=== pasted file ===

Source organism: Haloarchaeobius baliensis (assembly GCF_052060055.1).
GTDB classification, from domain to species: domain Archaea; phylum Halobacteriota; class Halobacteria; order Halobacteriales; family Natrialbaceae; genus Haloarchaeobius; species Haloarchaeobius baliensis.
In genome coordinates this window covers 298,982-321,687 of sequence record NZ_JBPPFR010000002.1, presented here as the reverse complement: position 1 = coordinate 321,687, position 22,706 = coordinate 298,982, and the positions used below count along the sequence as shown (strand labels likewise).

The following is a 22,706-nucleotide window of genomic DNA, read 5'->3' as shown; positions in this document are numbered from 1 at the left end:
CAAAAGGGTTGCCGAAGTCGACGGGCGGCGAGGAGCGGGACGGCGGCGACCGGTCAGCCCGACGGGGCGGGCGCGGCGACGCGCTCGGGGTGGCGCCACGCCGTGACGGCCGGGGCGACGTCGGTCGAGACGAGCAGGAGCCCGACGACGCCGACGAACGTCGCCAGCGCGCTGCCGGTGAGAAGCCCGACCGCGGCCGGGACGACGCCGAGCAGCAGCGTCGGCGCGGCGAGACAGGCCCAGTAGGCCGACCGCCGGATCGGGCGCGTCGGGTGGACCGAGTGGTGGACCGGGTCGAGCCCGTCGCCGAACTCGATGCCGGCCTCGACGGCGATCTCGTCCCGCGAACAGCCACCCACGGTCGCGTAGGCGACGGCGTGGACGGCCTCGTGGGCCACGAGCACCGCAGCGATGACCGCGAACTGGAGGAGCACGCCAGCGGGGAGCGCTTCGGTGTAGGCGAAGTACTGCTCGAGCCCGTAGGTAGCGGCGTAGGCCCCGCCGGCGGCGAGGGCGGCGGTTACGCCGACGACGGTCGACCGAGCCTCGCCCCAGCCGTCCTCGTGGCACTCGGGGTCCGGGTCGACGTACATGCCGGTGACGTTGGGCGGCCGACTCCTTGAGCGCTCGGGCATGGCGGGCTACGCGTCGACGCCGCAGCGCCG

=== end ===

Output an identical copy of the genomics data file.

Source organism: Haloarchaeobius baliensis (assembly GCF_052060055.1).
GTDB classification, from domain to species: domain Archaea; phylum Halobacteriota; class Halobacteria; order Halobacteriales; family Natrialbaceae; genus Haloarchaeobius; species Haloarchaeobius baliensis.
In genome coordinates this window covers 298,982-321,687 of sequence record NZ_JBPPFR010000002.1, presented here as the reverse complement: position 1 = coordinate 321,687, position 22,706 = coordinate 298,982, and the positions used below count along the sequence as shown (strand labels likewise).

The following is a 22,706-nucleotide window of genomic DNA, read 5'->3' as shown; positions in this document are numbered from 1 at the left end:
CAAAAGGGTTGCCGAAGTCGACGGGCGGCGAGGAGCGGGACGGCGGCGACCGGTCAGCCCGACGGGGCGGGCGCGGCGACGCGCTCGGGGTGGCGCCACGCCGTGACGGCCGGGGCGACGTCGGTCGAGACGAGCAGGAGCCCGACGACGCCGACGAACGTCGCCAGCGCGCTGCCGGTGAGAAGCCCGACCGCGGCCGGGACGACGCCGAGCAGCAGCGTCGGCGCGGCGAGACAGGCCCAGTAGGCCGACCGCCGGATCGGGCGCGTCGGGTGGACCGAGTGGTGGACCGGGTCGAGCCCGTCGCCGAACTCGATGCCGGCCTCGACGGCGATCTCGTCCCGCGAACAGCCACCCACGGTCGCGTAGGCGACGGCGTGGACGGCCTCGTGGGCCACGAGCACCGCAGCGATGACCGCGAACTGGAGGAGCACGCCAGCGGGGAGCGCTTCGGTGTAGGCGAAGTACTGCTCGAGCCCGTAGGTAGCGGCGTAGGCCCCGCCGGCGGCGAGGGCGGCGGTTACGCCGACGACGGTCGACCGAGCCTCGCCCCAGCCGTCCTCGTGGCACTCGGGGTCCGGGTCGACGTACATGCCGGTGACGTTGGGCGGCCGACTCCTTGAGCGCTCGGGCATGGCGGGCTACGCGTCGACGCCGCAGCGCCG